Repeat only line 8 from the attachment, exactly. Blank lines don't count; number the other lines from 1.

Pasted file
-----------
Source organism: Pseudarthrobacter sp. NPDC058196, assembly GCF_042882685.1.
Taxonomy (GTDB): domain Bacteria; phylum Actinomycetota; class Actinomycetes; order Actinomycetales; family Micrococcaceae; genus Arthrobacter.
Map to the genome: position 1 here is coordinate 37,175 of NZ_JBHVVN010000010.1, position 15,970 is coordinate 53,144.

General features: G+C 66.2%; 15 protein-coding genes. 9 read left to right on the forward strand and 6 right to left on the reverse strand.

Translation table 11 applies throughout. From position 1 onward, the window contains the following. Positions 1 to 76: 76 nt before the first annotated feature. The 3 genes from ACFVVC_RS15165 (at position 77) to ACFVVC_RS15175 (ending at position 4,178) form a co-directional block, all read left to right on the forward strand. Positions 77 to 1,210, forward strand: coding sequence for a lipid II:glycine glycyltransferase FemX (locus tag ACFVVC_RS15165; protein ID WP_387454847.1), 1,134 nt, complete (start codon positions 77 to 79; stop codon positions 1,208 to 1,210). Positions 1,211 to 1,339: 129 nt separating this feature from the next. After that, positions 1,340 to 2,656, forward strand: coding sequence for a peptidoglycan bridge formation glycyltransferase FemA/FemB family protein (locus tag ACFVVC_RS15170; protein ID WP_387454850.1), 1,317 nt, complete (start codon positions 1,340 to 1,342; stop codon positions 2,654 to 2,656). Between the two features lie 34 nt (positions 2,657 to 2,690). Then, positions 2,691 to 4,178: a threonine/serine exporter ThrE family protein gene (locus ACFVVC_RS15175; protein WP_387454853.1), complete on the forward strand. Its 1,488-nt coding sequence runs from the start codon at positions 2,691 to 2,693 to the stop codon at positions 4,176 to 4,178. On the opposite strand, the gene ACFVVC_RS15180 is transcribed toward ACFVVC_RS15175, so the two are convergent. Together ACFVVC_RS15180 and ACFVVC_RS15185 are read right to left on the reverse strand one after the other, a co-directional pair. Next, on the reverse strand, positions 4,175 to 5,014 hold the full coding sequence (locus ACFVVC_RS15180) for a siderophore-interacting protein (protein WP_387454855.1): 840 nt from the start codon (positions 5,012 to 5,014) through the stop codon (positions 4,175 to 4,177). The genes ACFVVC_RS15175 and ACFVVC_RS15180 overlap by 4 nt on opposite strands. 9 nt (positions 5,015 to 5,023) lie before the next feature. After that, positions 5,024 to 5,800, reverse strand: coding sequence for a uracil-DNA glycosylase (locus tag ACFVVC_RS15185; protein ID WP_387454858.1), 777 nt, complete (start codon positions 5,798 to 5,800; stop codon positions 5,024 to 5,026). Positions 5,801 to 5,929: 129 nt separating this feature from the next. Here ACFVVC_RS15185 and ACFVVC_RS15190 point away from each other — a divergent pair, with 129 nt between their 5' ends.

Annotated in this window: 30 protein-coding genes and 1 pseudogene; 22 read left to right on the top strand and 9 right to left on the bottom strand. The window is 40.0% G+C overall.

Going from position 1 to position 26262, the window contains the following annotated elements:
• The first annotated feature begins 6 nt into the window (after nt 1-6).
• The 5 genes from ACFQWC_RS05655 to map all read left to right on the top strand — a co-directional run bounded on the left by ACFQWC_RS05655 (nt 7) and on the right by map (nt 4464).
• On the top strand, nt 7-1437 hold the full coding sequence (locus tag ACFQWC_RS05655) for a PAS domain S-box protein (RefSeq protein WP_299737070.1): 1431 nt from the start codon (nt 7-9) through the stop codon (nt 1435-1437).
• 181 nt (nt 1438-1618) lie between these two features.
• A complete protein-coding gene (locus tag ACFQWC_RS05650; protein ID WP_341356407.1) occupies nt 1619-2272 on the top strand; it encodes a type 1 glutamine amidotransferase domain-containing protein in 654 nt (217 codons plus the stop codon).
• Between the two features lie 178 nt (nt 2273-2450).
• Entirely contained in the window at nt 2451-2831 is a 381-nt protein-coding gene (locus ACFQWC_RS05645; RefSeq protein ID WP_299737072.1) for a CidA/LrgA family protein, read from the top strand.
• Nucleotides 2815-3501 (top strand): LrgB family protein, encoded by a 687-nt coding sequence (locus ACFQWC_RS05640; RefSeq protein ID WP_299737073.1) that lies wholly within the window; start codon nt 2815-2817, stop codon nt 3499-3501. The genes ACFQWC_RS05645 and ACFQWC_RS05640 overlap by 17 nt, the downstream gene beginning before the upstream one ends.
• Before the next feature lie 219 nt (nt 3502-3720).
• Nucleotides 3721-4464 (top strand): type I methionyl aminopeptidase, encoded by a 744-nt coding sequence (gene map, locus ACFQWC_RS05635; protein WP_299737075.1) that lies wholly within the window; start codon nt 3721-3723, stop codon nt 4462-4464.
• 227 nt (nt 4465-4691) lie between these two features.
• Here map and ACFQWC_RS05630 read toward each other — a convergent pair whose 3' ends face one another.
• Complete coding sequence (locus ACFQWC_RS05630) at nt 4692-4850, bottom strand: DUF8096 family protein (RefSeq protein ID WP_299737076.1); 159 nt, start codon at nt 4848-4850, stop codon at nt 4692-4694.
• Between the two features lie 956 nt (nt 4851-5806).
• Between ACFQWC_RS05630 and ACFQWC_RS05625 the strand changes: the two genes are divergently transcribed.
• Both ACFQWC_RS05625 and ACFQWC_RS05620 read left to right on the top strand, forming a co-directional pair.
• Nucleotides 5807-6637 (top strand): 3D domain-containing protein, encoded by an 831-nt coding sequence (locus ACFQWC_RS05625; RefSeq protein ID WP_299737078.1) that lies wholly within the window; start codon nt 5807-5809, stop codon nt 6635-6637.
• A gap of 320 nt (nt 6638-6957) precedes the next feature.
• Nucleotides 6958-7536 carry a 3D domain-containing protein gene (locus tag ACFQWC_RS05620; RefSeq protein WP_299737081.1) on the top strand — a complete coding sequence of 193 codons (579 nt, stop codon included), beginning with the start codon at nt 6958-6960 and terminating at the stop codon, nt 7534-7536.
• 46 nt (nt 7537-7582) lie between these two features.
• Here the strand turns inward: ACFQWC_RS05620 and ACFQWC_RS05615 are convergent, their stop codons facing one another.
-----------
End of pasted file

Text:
• The first annotated feature begins 6 nt into the window (after nt 1-6).